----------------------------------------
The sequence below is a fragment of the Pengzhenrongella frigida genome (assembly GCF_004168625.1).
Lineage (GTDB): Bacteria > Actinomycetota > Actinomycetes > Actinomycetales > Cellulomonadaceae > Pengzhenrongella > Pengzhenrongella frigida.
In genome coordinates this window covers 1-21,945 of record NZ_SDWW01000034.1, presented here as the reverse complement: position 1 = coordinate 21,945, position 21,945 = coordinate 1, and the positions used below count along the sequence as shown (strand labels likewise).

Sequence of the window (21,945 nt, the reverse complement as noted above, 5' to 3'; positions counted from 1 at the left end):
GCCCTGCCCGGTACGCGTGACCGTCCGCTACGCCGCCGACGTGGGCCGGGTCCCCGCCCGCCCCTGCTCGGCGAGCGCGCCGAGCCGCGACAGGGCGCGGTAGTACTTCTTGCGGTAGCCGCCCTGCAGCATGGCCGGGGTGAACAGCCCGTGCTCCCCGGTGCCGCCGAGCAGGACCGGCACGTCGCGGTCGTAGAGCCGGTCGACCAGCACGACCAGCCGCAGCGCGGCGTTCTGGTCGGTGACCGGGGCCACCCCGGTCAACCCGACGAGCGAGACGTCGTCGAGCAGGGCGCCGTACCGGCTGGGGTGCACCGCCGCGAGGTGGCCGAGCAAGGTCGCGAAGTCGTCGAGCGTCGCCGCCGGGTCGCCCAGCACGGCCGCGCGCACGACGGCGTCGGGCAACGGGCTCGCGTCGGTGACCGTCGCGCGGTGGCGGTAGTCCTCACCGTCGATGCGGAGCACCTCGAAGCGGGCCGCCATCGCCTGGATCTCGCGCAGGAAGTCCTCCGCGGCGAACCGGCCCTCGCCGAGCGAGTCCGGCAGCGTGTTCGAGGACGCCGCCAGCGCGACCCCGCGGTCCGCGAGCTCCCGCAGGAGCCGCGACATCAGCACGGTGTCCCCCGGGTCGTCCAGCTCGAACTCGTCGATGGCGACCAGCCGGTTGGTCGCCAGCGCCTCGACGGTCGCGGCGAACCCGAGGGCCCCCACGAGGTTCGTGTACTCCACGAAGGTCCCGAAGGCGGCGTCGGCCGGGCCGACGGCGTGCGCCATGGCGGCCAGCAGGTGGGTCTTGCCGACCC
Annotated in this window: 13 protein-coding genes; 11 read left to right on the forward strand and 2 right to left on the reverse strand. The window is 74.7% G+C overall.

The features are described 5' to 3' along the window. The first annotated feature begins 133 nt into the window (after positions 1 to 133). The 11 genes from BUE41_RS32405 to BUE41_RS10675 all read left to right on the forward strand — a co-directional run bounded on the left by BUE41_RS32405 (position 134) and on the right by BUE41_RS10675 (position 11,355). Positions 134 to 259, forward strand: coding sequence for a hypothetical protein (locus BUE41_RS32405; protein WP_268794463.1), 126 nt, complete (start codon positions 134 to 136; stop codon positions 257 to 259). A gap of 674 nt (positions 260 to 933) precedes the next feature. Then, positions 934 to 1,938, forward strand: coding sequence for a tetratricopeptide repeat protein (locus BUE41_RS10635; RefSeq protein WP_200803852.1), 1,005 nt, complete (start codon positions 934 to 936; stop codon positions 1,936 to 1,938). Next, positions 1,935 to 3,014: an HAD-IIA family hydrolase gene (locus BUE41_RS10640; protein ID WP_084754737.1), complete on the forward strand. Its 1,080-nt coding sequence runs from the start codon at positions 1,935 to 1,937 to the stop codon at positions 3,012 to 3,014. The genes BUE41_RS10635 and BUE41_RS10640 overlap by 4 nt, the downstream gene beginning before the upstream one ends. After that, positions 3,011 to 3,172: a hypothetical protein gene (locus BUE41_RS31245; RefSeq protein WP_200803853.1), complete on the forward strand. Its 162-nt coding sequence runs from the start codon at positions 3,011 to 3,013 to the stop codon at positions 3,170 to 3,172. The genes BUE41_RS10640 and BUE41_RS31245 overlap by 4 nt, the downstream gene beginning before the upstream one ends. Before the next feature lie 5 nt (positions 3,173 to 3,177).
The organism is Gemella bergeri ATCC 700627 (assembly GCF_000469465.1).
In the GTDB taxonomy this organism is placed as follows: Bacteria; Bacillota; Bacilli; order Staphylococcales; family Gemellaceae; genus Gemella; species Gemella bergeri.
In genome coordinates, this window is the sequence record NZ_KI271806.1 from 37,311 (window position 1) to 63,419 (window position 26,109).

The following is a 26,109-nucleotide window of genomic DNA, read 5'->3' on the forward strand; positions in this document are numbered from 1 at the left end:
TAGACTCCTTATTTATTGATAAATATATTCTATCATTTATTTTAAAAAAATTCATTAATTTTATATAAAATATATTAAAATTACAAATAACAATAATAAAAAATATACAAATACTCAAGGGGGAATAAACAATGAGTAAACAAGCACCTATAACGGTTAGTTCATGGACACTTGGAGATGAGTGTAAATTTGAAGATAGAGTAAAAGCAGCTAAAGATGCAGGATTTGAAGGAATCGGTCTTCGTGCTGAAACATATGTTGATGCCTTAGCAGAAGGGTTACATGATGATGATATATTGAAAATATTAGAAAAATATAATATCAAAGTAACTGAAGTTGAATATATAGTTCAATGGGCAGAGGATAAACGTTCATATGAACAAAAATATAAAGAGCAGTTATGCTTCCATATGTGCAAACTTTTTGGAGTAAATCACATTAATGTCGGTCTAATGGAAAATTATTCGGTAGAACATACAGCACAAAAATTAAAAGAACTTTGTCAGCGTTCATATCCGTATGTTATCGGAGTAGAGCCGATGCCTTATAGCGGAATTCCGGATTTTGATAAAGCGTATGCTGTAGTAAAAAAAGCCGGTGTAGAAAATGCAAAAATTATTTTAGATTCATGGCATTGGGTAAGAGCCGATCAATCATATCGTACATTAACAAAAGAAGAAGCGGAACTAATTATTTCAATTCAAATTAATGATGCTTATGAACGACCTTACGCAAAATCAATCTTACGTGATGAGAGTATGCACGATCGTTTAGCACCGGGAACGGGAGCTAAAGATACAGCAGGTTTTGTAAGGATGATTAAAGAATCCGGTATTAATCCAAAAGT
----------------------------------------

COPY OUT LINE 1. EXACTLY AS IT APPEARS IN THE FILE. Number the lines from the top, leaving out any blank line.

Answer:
The sequence below is a fragment of the Pengzhenrongella frigida genome (assembly GCF_004168625.1).